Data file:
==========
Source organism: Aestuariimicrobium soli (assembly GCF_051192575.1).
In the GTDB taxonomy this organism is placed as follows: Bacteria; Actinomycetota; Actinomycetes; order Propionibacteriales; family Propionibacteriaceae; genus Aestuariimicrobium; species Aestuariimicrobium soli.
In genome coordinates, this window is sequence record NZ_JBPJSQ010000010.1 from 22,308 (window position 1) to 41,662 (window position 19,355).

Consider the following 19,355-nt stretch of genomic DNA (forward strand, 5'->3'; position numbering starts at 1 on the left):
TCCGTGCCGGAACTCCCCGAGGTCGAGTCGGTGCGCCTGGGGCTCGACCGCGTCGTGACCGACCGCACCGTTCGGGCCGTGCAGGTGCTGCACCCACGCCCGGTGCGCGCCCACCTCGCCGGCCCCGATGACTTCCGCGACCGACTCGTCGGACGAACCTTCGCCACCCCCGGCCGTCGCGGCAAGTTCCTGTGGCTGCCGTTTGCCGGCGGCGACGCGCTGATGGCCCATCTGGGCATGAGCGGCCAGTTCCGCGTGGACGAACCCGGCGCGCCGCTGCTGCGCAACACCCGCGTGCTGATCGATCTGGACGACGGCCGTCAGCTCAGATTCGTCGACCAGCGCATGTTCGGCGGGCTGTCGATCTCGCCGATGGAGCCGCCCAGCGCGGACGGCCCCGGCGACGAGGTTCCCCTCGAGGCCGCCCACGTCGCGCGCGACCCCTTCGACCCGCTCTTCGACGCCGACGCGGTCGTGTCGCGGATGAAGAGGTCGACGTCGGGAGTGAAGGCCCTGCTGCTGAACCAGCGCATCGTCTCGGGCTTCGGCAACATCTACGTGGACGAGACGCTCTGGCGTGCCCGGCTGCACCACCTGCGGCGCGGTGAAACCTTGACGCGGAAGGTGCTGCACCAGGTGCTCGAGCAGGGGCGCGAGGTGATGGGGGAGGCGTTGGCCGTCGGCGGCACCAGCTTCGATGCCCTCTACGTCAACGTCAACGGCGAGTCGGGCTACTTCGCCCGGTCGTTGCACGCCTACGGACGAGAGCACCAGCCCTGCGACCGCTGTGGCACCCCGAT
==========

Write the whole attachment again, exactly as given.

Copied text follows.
Source organism: Aestuariimicrobium soli (assembly GCF_051192575.1).
In the GTDB taxonomy this organism is placed as follows: Bacteria; Actinomycetota; Actinomycetes; order Propionibacteriales; family Propionibacteriaceae; genus Aestuariimicrobium; species Aestuariimicrobium soli.
In genome coordinates, this window is sequence record NZ_JBPJSQ010000010.1 from 22,308 (window position 1) to 41,662 (window position 19,355).

Consider the following 19,355-nt stretch of genomic DNA (forward strand, 5'->3'; position numbering starts at 1 on the left):
TCCGTGCCGGAACTCCCCGAGGTCGAGTCGGTGCGCCTGGGGCTCGACCGCGTCGTGACCGACCGCACCGTTCGGGCCGTGCAGGTGCTGCACCCACGCCCGGTGCGCGCCCACCTCGCCGGCCCCGATGACTTCCGCGACCGACTCGTCGGACGAACCTTCGCCACCCCCGGCCGTCGCGGCAAGTTCCTGTGGCTGCCGTTTGCCGGCGGCGACGCGCTGATGGCCCATCTGGGCATGAGCGGCCAGTTCCGCGTGGACGAACCCGGCGCGCCGCTGCTGCGCAACACCCGCGTGCTGATCGATCTGGACGACGGCCGTCAGCTCAGATTCGTCGACCAGCGCATGTTCGGCGGGCTGTCGATCTCGCCGATGGAGCCGCCCAGCGCGGACGGCCCCGGCGACGAGGTTCCCCTCGAGGCCGCCCACGTCGCGCGCGACCCCTTCGACCCGCTCTTCGACGCCGACGCGGTCGTGTCGCGGATGAAGAGGTCGACGTCGGGAGTGAAGGCCCTGCTGCTGAACCAGCGCATCGTCTCGGGCTTCGGCAACATCTACGTGGACGAGACGCTCTGGCGTGCCCGGCTGCACCACCTGCGGCGCGGTGAAACCTTGACGCGGAAGGTGCTGCACCAGGTGCTCGAGCAGGGGCGCGAGGTGATGGGGGAGGCGTTGGCCGTCGGCGGCACCAGCTTCGATGCCCTCTACGTCAACGTCAACGGCGAGTCGGGCTACTTCGCCCGGTCGTTGCACGCCTACGGACGAGAGCACCAGCCCTGCGACCGCTGTGGCACCCCGAT